So above the 9th dimension would be a 10th dimension which encompasses all possible timelines of all possible multiverses. And that, my friends is what Singular Entities might call Ur-Space.

This model gives you some interesting ideas. Like Guise must have 8-dimensional perceptions if he can look through from his reality to the Metaverse. It’s possible the Metaverse is in the Multiverse, but since it’s a universe that doesn’t have super-heroes, just better taste in comics and animated films, it could be in our Multiverse.

It also helps describe Singular Entities. They must be eight dimensional beings (in the way that we are 4-dimensional beings), able to move through the Multiverse the same way we can move in 3-dimensional space.

Anyway, thanks for taking the time to read this, and thank you again for making great games.

–Rick Jones

https://youtu.be/p4Gotl9vRGs

  • Response: “Yeah, that all scans. That’s actually one of the better explanations of the stuff that we’ve said.”
  • Given that Sentinels characters have crossed over into other games (say, Bottom of the 9th and Dresden Files Cooperative Card Game), where there comics story tie-ins as well? Does Ra help Harry solve mysteries and whatnot? What’s it mean to be a superhero a world without superpowers? The baseball stuff is based on events in comics (games have been mentioned, the Rook City Renegades are a team in-setting, there’s stuff that happens there in the Champion Studios deck). In the Dresden Files game, Ra appears, but it’s a different guy (one Hank Walker takes up the staff for this iteration - apparently Adam hadn’t put it together that this is an alternate version of Mr. Fixer). As for a world without superpowers - they’d argue that the Dresden setting definitely has superpowers, they’re just not couched in terms of comics-style superheroes. “Mortal taking up the powers of an ancient immortal deity” fits right in with Dresden stuff.
  • Does the Todd Lito company still exist at the time of the OblivAeon crossover? Yes, but they’ve changed in ways that they can’t talk about right now in detail. They are working on another radio play episode, but it might not happen for quite a while (maybe this year).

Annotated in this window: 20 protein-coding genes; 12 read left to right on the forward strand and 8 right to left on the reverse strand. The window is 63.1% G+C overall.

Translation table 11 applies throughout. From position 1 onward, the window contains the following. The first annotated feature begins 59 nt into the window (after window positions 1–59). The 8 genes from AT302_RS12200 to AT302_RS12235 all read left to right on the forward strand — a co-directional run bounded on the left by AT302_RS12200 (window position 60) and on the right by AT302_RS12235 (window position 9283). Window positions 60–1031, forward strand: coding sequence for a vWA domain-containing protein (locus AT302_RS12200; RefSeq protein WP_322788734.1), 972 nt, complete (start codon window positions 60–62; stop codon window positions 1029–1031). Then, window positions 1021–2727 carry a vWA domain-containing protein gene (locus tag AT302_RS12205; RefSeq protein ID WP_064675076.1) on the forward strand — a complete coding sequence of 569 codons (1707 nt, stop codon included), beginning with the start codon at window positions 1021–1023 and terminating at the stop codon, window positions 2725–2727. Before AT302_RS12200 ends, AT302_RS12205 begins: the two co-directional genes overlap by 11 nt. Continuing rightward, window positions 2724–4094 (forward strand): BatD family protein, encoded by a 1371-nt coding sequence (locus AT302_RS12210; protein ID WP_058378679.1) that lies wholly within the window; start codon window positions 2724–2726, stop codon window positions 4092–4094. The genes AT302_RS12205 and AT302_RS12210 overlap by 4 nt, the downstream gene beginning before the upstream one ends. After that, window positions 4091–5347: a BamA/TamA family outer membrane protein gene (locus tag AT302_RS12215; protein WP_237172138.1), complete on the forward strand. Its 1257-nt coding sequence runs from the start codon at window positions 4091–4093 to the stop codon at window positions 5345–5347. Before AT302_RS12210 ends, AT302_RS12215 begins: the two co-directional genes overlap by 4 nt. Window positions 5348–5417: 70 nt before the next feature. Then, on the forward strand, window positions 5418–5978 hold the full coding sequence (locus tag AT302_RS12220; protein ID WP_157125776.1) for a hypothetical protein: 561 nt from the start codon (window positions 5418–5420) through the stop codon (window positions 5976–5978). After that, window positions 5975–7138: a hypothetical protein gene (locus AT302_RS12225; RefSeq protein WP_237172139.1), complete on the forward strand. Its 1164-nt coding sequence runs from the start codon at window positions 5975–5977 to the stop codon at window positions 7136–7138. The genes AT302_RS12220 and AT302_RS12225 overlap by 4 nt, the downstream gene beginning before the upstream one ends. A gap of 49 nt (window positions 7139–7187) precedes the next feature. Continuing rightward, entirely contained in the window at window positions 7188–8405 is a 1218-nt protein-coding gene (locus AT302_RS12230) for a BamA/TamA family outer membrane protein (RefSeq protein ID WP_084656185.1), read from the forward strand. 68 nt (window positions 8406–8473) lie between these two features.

• Why does Parse go after the boots-on-the-ground part of the problems in Rook City rather than, say, the Chairman given that he seems like taking him out would be a more efficient way to fight crime? When she first started out, her story wasn’t about her ability to see the truth of everything - it’s an informed aspect of her powers, but she just used it to fight crime and be awesome. The implications of her powers being used for more big picture stuff is why she winds up being a space hero for a while. The easy answer is that the early stories were just about her fighting crime; a more in-setting one is maybe just that she doesn’t have/couldn’t get access to the Chairman.
  • So, Parse vs. Wraith just wasn’t a good match-up for the latter, but what about Parse vs. Mr. Fixer or the Operative who might be more used to being adaptable in a fight? Parse vs. Operative would probably be a pretty well-matched fight. Parse vs. Mr. Fixer would go Fixer’s way. He’d likely quickly suss out what her deal is. He’d be in one stance and she’d see what his weakness is and would move to take advantage of it, at which point he’d change stances and would have a different weakness. This would be confusing to her. Of course, it would also depend on the story being told - if the point was “Parse takes down some martial artists” that would play out differently than “Mr. Fixer is so in-control that he doesn’t have a weakness.”